Secondly and perhaps equally important is resolution issues. The details of Mr. Lepp's reader's experience weren't revealed in the article, but something that I learned a long time ago was that there is a very big difference between an 8 megapixel image at 300 dpi and an 8 megapixel image at 72 dpi. Even with all the advantages of shooting in RAW, many people still shoot pictures using the JPEG format (hey, it's a great space saver!). Many, if not most digital cameras by default set the dpi for JPEGs at 72 dpi and very simply this is insufficiant for large prints (or even smaller prints in many cases). While I could be wrong here, I believe this could very well be the case with Mr. Lepp's reader. The reader took an 8 megapixel image shot (or finished) in JPEG at 72 dpi to a lab. An inept or dishonest lab tech put the 72 dpi file into their machine and what do ya know..."we can't print that". Of all the nuances in the digital realm of photography, resolution has to be one of the most misunderstood. For many people this really isn't that big of an issue; for people who go out with their digicam, shoot a bunch of pics at a birthday party or family gathering and then take their memory card into the 1 Hour Photo Lab for a bunch of 4x6's, it's not a big deal. However, if your a little more serious about photography and do like larger prints for framing, then it's very worth while to learn the in's and out's of digital processing.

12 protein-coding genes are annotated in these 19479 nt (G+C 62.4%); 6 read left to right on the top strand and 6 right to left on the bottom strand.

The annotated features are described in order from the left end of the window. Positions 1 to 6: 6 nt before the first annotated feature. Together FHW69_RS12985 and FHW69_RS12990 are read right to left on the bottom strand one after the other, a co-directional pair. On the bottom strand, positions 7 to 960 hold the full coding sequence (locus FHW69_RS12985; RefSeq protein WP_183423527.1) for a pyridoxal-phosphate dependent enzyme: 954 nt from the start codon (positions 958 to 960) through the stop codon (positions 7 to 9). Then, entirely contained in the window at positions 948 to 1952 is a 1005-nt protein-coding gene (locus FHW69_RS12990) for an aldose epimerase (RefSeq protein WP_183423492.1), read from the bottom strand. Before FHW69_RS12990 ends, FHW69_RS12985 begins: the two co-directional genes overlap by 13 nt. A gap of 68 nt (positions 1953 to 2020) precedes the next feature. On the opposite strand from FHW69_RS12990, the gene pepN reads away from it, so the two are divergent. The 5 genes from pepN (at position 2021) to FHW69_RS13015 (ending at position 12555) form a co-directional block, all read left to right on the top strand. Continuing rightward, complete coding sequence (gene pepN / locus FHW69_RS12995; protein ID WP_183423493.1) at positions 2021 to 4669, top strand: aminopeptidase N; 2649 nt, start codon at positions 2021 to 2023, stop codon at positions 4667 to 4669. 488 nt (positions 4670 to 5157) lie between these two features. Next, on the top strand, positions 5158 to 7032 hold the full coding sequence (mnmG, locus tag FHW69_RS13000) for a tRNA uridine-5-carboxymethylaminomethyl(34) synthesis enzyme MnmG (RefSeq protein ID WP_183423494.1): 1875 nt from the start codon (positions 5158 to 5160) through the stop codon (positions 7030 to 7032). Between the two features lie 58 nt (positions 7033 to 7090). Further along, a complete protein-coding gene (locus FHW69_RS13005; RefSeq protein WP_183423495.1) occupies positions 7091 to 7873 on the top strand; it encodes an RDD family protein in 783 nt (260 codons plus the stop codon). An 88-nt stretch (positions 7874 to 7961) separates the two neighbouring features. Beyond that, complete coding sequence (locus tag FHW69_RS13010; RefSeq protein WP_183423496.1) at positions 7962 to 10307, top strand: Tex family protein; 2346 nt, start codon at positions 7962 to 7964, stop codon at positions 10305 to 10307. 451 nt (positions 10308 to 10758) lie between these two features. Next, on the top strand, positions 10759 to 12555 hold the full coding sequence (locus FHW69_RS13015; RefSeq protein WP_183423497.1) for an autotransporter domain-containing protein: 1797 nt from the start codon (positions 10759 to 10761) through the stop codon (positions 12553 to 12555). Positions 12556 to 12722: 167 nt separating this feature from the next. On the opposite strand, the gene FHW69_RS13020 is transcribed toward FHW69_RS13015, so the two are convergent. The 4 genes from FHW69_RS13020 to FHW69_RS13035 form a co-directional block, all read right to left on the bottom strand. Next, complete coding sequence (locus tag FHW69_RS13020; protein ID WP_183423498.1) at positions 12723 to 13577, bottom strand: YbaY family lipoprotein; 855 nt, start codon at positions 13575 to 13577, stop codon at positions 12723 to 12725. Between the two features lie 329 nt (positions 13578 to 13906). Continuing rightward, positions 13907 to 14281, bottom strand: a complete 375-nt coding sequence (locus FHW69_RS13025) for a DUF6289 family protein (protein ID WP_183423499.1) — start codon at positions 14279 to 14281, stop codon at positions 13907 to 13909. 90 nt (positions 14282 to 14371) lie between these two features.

Mr. Lepp is absolutly correct when he stated, "I can assure you that if your image is of good quality to start with, you can make a 24x36-inch print from your camera that will be better than if the image was scanned from a 35mm slide"